I went into an office furniture store today to scout out my husband's competition.  I was immediately approached by a beautiful, well appointed woman who greeted me with a wide smile.  She stuck out her hand to shake mine but noticed my scarf (pictured at right)  and immediately changed gears....it was all about the scarf for the next minute.  She was genuine and delightful----too bad she is the competition because I could tell that it would be easy to KNOW/LIKE/TRUST her!  Interested in the Scarf  Tutorial?  Check it out here.

Give your trusted employees a degree of autonomy and decision making authority.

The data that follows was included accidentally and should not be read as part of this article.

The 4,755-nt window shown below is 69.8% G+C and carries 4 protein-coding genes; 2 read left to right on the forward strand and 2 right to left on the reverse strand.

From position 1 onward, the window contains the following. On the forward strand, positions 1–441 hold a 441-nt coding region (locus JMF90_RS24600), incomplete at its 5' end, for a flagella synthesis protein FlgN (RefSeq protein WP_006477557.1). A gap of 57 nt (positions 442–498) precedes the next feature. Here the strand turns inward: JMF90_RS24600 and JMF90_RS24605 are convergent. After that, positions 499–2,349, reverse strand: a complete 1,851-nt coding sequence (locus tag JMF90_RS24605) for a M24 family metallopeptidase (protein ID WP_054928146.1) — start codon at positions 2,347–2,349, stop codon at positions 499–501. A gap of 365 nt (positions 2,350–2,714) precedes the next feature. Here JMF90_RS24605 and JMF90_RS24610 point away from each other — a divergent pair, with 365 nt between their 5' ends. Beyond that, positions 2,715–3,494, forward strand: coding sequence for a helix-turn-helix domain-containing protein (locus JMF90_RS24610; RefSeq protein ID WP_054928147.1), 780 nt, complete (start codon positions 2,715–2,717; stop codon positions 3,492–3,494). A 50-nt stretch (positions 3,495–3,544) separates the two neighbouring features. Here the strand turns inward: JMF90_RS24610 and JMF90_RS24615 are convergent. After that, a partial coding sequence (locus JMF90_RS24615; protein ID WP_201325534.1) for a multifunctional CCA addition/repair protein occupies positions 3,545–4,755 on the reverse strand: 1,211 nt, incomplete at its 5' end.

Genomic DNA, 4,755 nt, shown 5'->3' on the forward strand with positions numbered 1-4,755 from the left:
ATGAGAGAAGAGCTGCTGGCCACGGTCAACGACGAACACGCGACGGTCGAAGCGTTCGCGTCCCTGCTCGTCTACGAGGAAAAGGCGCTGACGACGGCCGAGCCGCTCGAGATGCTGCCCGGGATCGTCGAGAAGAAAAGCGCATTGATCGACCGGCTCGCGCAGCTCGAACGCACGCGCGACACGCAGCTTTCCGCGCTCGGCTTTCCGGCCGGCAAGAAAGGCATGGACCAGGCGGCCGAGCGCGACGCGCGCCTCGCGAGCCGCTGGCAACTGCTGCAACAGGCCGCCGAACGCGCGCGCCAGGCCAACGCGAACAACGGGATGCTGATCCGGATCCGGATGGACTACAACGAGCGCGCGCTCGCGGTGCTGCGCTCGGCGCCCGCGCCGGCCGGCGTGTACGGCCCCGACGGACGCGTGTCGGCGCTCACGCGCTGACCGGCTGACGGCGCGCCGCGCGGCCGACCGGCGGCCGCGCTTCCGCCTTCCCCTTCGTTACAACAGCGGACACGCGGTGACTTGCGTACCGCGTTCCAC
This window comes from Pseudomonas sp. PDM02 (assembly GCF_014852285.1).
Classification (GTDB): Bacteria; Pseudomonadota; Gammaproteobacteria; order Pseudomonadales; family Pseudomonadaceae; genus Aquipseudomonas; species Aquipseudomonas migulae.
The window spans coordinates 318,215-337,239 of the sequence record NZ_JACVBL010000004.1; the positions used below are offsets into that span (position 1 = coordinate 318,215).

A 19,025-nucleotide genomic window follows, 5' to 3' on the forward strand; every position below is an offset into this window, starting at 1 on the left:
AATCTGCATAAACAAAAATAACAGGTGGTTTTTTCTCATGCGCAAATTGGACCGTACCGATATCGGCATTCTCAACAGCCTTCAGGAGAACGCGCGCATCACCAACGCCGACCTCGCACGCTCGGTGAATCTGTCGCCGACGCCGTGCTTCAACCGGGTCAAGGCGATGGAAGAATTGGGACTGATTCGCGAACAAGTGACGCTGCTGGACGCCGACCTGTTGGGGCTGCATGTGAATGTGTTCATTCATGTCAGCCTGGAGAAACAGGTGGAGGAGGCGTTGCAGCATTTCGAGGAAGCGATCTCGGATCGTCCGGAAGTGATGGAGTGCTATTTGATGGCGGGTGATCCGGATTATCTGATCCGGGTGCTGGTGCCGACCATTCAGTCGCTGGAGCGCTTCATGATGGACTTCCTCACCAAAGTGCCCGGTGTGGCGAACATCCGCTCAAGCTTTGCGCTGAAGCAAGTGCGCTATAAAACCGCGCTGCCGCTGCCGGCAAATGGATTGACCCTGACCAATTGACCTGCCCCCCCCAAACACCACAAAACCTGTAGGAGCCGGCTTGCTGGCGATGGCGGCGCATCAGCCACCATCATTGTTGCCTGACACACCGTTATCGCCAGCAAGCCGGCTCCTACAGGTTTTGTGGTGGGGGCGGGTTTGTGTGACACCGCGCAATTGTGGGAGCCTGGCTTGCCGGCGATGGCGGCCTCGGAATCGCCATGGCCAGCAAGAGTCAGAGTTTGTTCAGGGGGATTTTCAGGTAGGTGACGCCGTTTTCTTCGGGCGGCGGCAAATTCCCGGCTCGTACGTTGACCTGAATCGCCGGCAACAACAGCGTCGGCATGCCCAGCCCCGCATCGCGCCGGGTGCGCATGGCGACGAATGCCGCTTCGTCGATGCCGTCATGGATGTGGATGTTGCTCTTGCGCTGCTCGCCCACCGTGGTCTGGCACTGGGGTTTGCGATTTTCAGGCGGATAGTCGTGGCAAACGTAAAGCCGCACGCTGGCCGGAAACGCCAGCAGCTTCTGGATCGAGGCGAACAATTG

It will increase morale and inure to your benefit.  I had an encounter today where a strict an adherence to corporate policy would have been poison.  Fortunately, the employee had the authority to step outside of the corporate box to make an on the spot decision that made me KNOW/LIKE/TRUST the company.   I went to pick up some wall decals that I had designed as a giveaway for hubby's business. They were a special order and I knew that they were "non-returnable."   Unfortunately, the resolution of the image that I had sent was--unbeknownst to me--- inadequate, resulting in a flawed decal.  I was dissatisfied with the product and annoyed that the printer had not contacted me before the final printing to apprise me of the problem.   He was irritated because he figured that I knew what I was sending ---- he simply printed what he saw.    Clearly, we were at a bit of an impasse.    I could almost see the wheels turning as the salesman debated how to proceed.  Fortunately, he turned the situation into a win-win.  I will provide a better image and he will reprint the decals.  He even took the time to give me a bit of an education on his product line so that I can avoid a similar mistake in the future.